Justice Souter announced yesterday that he will retire from the Supreme Court this summer. His departure creates President Obama’s first opportunity to nominate a Supreme Court justice, so I thought I’d ask Princeton University provost and legal scholar Christopher Eisgruber his thoughts on this momentous occasion. And as you’ll see, Eisgruber believes that this moment also offers a chance for a meaningful public dialogue about what works and what doesn’t work in the appointments process itself.
“President Obama has a special opportunity to reshape not only the Court but also the appointments process itself,” says Eisgruber. “Confirmation hearings have deteriorated into empty rituals of platitudes, anecdotes, and scandals and the time has come to re-focus the process on the judicial philosophies of the nominees.”
Over the course of his presidency, it is likely that President Obama will appoint several justices, and this first appointment will offer a glimpse into how he will shape the court according to Eisgruber.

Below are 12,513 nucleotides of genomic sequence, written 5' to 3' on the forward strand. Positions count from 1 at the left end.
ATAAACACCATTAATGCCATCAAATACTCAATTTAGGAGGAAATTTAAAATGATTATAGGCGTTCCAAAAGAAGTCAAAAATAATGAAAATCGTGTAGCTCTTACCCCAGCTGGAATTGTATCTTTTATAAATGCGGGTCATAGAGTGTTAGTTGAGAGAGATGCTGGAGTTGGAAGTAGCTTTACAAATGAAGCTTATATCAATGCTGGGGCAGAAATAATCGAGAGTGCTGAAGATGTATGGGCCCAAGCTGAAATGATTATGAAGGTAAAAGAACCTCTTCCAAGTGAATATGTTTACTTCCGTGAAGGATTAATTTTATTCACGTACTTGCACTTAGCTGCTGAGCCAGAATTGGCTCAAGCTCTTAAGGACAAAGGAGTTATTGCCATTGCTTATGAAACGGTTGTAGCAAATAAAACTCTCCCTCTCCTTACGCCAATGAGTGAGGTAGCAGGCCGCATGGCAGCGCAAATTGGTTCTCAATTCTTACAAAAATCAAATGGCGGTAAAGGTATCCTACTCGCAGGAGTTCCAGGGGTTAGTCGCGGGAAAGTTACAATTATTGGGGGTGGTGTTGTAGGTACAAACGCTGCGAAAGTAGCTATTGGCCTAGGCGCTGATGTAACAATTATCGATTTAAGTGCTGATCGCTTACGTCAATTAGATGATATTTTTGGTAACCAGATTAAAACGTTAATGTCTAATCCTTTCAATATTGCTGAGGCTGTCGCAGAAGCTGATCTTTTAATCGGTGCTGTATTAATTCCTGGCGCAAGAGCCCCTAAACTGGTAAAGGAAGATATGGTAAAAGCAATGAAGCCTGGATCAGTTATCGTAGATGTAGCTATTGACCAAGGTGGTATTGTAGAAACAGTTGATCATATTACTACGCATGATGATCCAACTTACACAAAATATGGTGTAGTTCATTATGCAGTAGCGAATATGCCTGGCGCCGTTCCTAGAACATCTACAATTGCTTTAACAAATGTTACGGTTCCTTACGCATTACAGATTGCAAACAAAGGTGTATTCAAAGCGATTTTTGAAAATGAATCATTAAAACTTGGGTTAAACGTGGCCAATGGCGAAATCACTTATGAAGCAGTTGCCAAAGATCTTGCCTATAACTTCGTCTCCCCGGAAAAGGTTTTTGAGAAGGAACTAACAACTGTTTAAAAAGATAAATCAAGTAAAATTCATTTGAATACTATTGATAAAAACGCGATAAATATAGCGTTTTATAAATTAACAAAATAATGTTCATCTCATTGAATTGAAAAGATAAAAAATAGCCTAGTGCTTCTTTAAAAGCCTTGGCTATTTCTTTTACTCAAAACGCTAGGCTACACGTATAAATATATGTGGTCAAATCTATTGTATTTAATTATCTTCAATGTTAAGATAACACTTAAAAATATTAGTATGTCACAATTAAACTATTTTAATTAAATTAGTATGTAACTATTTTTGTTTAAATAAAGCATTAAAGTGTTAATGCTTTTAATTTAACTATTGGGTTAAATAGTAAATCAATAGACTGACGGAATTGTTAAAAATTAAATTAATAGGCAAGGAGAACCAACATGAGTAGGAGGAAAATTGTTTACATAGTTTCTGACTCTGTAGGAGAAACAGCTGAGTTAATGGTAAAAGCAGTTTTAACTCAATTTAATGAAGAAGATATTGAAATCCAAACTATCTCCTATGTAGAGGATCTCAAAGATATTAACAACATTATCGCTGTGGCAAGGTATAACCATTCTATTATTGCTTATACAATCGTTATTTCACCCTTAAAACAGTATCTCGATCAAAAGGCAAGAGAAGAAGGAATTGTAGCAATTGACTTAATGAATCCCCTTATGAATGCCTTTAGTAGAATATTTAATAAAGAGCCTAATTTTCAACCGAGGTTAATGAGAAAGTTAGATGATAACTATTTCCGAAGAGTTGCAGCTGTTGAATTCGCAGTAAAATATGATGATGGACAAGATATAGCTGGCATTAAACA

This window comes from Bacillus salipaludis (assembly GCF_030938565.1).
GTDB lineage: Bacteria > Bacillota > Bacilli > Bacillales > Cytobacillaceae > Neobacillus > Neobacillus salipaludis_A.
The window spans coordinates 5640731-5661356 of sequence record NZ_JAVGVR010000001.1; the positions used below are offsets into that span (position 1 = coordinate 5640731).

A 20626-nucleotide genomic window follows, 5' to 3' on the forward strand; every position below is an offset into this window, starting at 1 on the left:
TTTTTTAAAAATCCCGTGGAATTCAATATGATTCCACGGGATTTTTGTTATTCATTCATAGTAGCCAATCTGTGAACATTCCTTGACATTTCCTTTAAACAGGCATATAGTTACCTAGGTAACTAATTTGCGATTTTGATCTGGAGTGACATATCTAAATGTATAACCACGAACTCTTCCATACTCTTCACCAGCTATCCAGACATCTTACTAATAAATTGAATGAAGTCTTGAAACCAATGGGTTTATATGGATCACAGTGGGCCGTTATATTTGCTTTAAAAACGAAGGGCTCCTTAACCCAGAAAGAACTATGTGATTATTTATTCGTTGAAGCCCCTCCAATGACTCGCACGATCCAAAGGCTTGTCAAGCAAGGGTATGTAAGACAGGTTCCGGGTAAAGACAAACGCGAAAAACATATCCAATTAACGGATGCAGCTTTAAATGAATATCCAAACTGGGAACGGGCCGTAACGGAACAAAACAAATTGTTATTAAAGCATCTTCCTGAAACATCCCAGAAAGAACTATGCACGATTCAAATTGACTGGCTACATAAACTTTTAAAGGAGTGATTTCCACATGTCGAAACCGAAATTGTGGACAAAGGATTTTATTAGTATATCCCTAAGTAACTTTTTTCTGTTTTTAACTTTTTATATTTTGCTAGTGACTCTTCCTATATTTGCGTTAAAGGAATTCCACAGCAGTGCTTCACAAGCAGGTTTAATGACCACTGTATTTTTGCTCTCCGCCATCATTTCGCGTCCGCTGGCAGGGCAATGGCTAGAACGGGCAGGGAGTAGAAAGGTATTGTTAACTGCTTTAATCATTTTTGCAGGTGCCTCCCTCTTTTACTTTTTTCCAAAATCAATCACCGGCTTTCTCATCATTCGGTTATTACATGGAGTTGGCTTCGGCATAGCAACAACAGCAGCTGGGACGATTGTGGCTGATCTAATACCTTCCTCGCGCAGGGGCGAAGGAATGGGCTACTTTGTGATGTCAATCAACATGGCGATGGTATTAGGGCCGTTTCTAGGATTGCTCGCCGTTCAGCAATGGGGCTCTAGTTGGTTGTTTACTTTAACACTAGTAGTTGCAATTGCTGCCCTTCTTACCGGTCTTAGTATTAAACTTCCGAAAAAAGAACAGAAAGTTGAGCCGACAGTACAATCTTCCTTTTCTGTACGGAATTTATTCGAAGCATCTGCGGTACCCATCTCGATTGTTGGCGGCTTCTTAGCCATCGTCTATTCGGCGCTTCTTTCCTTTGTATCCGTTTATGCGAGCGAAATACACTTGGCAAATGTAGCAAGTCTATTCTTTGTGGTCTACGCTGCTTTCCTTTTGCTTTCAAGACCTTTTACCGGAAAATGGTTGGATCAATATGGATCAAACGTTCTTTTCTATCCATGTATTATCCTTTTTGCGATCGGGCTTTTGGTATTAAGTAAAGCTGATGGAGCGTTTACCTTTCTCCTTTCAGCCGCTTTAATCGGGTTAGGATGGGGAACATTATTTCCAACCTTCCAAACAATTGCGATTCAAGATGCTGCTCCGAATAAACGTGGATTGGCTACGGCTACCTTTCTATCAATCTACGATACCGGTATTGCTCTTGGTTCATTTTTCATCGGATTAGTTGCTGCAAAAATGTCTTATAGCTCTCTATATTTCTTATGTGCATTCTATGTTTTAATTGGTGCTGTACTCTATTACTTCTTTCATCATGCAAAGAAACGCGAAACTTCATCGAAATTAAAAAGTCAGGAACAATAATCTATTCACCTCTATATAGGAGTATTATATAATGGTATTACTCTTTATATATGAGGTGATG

“If President Obama serves two terms, he could become the first president since Dwight D. Eisenhower to appoint five or more justices—more than half of the entire Court,” explains Eisgruber. “We are about to find out if he will follow the example of George W. Bush and appoint staunch ideological allies, or if he wants to follow Eisenhower’s example and appoint moderates who are acceptable to a broader range of the country’s electorate.”
To learn more about what the confirmation hearings should look like, what questions we should expect our representatives to ask of the nominees, and more, I suggest you read Eisgruber’s book,The Next Justice: Repairing the Supreme Court Appointments Process.